Quick Takes — 2012 college diversity fly-ins, reading is good for leaders, robots replace factory workers

by Grace

—  Fall 2012 Diversity College Fly-In List (Getmetocollege)

My post from last year  gives a brief description of college diversity fly-ins.


 For Those Who Want to Lead, Read (Harvard Business Review)

The leadership benefits of reading are wide-ranging. Evidence suggests reading can improve intelligence and lead to innovation and insight. Some studies have shown, for example, that reading makes you smarter through “a larger vocabulary and more world knowledge in addition to the abstract reasoning skills.” Reading — whether Wikipedia, Michael Lewis, or Aristotle — is one of the quickest ways to acquire and assimilate new information. Many business people claim that reading across fields is good for creativity. And leaders who can sample insights in other fields, such as sociology, the physical sciences, economics, or psychology, and apply them to their organizations are more likely to innovate and prosper.

Reading can also make you more effective in leading others. Reading increases verbal intelligence (PDF), making a leader a more adept and articulate communicator. Reading novels can improve empathy and understanding of social cues, allowing a leader to better work with and understand others — traits that author Anne Kreamer persuasively linked to increased organizational effectiveness, and to pay raises and promotions for the leaders who possessed these qualities. And any business person understands that heightened emotional intelligence will improve his or her leadership and management ability.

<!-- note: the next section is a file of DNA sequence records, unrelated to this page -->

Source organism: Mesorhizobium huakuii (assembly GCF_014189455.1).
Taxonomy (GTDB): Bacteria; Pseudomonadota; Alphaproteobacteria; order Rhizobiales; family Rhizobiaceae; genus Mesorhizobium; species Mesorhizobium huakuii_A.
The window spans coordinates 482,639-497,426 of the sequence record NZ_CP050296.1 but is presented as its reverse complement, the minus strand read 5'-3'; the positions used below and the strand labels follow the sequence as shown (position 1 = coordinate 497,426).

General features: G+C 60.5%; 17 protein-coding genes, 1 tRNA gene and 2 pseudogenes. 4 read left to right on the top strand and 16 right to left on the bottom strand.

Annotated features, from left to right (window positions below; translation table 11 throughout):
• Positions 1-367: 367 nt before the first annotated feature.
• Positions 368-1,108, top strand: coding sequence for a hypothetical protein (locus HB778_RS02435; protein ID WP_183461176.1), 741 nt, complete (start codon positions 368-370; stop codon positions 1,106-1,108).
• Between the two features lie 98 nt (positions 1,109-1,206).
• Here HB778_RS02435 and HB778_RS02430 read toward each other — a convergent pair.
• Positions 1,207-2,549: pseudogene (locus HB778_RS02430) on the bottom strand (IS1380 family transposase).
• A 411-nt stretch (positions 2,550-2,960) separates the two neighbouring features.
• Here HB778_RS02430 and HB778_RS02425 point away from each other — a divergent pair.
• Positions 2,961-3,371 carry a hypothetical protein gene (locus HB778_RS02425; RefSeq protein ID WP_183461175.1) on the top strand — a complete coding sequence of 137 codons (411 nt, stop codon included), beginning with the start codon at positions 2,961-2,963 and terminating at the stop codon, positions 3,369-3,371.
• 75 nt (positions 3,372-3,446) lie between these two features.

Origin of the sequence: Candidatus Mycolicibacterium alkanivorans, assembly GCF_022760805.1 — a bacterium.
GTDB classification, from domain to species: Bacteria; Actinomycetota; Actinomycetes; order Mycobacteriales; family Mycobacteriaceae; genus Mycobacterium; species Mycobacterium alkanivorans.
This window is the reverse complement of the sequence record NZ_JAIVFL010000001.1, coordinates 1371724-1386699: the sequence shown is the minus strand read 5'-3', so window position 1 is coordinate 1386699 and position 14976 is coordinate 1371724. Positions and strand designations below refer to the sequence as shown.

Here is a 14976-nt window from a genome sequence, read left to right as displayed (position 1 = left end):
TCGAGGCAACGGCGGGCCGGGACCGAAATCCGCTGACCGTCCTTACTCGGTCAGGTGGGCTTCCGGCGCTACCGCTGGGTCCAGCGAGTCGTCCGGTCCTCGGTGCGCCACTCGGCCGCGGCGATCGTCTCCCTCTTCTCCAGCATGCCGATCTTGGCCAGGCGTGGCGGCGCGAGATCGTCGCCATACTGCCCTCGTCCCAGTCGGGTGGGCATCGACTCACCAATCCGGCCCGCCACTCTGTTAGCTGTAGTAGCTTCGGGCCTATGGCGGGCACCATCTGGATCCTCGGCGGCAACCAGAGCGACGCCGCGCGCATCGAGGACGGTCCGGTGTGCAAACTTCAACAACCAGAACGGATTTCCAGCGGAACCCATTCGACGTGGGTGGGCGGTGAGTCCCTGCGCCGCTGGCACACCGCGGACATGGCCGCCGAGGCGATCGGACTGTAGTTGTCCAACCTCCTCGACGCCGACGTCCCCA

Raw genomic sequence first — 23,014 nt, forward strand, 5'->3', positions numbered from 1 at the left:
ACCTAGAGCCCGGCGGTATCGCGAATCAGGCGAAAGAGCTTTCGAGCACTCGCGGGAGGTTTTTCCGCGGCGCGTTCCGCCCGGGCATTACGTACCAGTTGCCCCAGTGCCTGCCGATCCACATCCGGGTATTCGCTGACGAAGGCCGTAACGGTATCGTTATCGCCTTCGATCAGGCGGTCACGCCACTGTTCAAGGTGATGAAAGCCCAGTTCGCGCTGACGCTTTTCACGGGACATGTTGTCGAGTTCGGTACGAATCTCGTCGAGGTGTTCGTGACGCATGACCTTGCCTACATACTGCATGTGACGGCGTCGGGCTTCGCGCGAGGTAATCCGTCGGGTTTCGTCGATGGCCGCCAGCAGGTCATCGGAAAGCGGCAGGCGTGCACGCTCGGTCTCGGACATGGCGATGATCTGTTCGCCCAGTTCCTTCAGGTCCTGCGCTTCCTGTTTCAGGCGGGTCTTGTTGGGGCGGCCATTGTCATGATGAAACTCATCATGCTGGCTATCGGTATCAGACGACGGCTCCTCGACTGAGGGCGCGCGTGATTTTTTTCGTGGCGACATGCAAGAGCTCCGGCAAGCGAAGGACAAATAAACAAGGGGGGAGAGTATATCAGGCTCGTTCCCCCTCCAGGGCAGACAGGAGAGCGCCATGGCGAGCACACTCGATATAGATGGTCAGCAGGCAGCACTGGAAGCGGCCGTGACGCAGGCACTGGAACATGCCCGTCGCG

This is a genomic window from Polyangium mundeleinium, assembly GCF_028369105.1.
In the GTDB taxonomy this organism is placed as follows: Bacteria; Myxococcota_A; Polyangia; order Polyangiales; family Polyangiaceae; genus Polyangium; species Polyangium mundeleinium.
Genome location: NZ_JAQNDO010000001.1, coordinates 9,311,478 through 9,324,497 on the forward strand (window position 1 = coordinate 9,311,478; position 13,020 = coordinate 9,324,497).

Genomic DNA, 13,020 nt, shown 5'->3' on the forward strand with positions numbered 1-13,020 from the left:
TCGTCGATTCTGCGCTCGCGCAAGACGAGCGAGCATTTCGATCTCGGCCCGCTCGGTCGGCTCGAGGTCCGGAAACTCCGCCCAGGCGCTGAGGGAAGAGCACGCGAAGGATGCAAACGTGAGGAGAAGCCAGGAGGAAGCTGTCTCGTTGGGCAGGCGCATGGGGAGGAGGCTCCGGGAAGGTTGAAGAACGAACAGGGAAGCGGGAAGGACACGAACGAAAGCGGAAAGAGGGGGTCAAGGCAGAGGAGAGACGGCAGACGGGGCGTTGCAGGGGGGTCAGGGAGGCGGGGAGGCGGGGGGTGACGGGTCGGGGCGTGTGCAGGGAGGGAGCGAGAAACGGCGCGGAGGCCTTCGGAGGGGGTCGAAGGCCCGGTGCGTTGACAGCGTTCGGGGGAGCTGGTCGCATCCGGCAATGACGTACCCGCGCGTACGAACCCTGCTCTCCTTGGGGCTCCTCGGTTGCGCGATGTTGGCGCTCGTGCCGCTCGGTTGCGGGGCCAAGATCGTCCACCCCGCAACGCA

Finally, an active literary life can make you more personally effective by keeping you relaxed and improving health. For stressed executives, reading is the best way to relax, as reading for six minutes can reduce stress by 68%, and some studies suggest reading may even fend off Alzheimer’s, extending the longevity of the mind.


—  Robots replace factory workers

This is the future. A new wave of robots, far more adept than those now commonly used by automakers and other heavy manufacturers, are replacing workers around the world in both manufacturing and distribution. Factories like the one here in the Netherlands are a striking counterpoint to those used by Apple and other consumer electronics giants, which employ hundreds of thousands of low-skilled workers.
Skilled Work, Without the Worker (New York Times)

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